Tamara tells us what it means to be an actress in clinical simulation
Tamara Andrea Bustamante Gómez
Actress in health and education. For ten years, she has been a hospital clown in Santiago, visiting pediatric services on a daily basis. In addition, she is an actress in clinical simulation, contributing to the training and development of communication skills and psycho-emotional management of undergraduate healthcare students. Currently, she coordinates actors at the University of Santiago de Chile. Since 2022, she is a founding member of SOCHIIHS, a society that seeks a social and health care model focused on the dignity of people in all its dimensions.
As an actress, I have changed the stage and the audience I address.
“Today my body and my voice is an instrument that is at the disposal of clinical simulation for students’ learning.”
In my experience in theatrical pedagogy, hospital clown and as an actress in clinical simulation I have observed the relevance of developing and enhancing psychoemotional skills in healthcare professionals. Starting from the undergraduate level, in order to integrate theoretical knowledge as well as soft skills such as teamwork, effective and affective communication, active listening, empathy, good use of the voice, management of emotions,corporality, among others fundamental tools that generate a great difference in the attention to the user. In this way, together with the sciences, pedagogy and art, we contribute to a change and improvement in the current health model where the biomedical becomes biopsychosocial, in order to provide a person-centered care, closer and more humanized.
In practice, theatrical pedagogy is an active methodology in the classroom that relates the art of theater with education. Through this, it seeks in theater and dramatic play a new learning resource that develops the expressive and affective capacity, which is also an instance of personal and creative development.
As an actress, I approached clinical simulation back in 2017 for different healthcare careers. Today I am an Acting Coordinator at the University of Santiago de Chile. My position consists of searching for the actor/actress profile that best fits the requirement of the case according to age range, build (height, weight), language skills (if necessary), mastery in simulation complexity. As well, and a very important point, the actor or actress in question must be capable and have the appropriate knowledge and tools to deliver and share a good debriefing to the students.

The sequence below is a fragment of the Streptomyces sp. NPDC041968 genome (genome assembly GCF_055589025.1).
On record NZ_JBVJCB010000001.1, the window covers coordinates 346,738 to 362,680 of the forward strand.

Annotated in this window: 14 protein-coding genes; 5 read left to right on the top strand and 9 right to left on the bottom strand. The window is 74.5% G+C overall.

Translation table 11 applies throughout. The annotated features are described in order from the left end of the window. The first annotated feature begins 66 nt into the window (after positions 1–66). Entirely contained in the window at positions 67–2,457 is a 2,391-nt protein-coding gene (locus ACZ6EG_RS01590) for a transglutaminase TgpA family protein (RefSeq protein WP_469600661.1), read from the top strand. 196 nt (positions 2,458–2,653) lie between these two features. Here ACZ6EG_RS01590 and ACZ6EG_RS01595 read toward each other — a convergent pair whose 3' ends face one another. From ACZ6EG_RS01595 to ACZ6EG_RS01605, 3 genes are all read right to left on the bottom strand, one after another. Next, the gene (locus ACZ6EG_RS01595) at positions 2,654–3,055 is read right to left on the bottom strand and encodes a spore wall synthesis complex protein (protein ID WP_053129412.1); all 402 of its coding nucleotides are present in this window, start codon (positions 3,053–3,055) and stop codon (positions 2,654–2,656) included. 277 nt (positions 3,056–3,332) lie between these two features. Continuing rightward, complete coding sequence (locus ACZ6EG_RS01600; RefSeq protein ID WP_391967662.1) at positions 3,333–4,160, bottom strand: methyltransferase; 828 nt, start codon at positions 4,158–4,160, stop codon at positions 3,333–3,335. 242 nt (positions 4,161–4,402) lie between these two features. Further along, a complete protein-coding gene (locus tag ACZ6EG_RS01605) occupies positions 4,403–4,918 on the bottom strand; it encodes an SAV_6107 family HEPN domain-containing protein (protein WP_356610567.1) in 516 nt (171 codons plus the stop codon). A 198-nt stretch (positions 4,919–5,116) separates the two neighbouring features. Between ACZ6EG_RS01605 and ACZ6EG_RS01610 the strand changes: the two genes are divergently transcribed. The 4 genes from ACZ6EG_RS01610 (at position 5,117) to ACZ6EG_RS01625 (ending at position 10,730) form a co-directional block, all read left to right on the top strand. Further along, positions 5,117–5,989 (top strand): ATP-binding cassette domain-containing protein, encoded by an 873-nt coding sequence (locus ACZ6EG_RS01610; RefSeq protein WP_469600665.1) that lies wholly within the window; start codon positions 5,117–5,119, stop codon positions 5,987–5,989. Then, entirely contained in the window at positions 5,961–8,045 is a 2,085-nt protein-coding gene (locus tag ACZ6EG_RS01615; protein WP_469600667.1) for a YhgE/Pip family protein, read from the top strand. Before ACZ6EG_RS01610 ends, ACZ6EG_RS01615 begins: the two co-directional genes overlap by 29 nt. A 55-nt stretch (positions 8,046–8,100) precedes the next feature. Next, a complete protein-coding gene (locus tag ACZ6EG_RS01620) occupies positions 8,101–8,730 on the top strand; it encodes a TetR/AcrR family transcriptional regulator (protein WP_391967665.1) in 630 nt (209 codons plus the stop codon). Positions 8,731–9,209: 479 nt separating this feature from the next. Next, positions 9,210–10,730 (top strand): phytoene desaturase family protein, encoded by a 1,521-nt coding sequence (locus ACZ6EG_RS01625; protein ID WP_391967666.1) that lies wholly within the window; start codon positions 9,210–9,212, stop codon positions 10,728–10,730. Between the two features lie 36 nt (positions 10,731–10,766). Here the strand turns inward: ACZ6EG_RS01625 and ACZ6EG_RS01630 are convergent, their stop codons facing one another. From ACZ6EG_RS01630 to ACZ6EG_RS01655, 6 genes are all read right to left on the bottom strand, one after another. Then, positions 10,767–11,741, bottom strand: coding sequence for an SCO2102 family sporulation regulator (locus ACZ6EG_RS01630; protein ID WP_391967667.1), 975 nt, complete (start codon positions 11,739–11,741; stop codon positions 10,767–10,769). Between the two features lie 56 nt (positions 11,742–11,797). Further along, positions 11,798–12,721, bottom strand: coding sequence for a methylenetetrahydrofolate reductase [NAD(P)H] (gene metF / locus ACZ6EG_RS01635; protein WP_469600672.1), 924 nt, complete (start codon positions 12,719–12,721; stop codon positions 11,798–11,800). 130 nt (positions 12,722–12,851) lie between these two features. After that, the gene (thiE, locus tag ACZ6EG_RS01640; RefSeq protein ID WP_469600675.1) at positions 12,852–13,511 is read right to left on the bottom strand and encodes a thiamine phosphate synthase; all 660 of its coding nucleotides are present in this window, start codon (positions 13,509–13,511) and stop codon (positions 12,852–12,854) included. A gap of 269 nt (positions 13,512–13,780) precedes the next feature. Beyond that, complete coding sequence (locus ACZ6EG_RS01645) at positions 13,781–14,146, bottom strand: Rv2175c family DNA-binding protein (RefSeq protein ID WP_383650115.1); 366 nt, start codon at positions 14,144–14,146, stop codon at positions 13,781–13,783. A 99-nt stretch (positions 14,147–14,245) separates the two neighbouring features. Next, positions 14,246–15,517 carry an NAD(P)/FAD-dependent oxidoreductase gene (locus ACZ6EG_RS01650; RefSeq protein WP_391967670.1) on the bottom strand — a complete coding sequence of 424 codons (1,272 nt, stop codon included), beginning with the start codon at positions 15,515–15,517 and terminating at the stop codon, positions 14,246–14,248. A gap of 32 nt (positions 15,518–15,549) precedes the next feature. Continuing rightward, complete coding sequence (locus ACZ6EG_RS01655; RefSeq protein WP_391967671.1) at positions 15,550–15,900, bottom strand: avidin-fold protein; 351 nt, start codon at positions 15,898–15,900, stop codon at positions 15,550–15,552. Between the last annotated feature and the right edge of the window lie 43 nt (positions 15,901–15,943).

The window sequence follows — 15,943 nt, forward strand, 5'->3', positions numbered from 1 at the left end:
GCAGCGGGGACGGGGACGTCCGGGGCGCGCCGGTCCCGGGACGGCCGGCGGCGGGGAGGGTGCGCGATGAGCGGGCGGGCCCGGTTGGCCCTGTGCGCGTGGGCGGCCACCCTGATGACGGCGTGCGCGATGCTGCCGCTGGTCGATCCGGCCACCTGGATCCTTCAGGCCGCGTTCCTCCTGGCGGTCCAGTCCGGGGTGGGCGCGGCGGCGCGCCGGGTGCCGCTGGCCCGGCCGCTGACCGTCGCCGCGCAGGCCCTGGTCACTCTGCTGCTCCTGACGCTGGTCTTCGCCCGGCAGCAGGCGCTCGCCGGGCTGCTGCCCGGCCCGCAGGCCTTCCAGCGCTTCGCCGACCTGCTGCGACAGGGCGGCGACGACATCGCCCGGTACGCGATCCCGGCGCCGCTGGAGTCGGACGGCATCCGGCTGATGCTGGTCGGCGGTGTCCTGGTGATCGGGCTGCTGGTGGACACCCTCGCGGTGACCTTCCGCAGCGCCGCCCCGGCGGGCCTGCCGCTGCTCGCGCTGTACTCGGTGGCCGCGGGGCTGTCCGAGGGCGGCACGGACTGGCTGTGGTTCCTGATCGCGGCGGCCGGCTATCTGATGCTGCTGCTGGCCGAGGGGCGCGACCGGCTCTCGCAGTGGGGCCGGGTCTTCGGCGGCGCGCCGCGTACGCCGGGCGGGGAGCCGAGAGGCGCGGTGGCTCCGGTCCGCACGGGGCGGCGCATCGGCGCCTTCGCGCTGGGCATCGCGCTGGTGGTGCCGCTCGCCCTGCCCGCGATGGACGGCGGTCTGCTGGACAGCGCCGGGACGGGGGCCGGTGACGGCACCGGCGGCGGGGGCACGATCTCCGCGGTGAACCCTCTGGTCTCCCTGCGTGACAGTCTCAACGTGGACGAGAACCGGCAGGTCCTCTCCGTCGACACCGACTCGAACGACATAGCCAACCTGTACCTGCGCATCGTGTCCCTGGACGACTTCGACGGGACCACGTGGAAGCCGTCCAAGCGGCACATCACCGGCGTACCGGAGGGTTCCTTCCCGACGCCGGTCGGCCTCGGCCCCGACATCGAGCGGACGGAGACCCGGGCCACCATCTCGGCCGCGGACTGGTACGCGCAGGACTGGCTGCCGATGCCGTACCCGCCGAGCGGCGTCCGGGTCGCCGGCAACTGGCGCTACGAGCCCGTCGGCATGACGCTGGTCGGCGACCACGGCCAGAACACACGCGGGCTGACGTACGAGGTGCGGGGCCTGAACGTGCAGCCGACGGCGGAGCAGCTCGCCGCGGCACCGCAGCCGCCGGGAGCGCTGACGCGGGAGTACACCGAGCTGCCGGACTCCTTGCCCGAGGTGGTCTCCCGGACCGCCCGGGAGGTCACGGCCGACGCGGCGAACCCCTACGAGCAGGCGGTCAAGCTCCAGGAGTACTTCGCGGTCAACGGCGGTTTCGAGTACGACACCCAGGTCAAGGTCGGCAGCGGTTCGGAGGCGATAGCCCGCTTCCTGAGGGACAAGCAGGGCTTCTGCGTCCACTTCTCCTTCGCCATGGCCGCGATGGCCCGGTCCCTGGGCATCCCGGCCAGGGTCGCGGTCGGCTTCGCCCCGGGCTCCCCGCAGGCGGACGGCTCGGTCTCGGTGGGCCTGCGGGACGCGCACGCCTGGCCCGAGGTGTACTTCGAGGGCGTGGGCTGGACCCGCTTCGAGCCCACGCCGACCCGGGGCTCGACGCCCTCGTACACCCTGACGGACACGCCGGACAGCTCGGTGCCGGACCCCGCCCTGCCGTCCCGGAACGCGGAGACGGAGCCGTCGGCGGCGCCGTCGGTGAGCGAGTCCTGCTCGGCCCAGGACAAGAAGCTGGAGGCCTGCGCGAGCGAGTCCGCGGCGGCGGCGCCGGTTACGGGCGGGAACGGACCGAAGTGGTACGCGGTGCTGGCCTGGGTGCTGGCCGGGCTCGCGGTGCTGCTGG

In order to develop in an efficient, real and professional way each case and character in question, it is essential to study very well the actor’s text with all the description of the case,structure of the character, reason for consultation, symptomatology, study and understand clinical concepts to see if the character will require moulage or any specific characterization.
The work of an actor in simulation is in conjunction with other actors, so the power of creativity and improvisation is a great ally when, for example, there is no access to material resources to make a simulation as real as possible (e.g. dressing, splint, orthopedic collar, etc.) or when a last minute actor or actress cannot show up the next morning for the simulation. This is a problem that has to be solved quickly, in a team, looking for a replacement or accommodating schedules, but the simulation has to be done, no matter what. Without it, there is no class or even no evaluation during an exam such as the OSCE. The good news is that everything has a solution (or almost everything).
Although there is no professional career as an “Actor in Health” or “Actor in Clinical Simulation”, I could say that it is a specialty that one acquires and develops through years of practical experience, workshops and certification courses as an “Actor in Clinical Simulation” that can be taken for example in @pacientesimuladoscl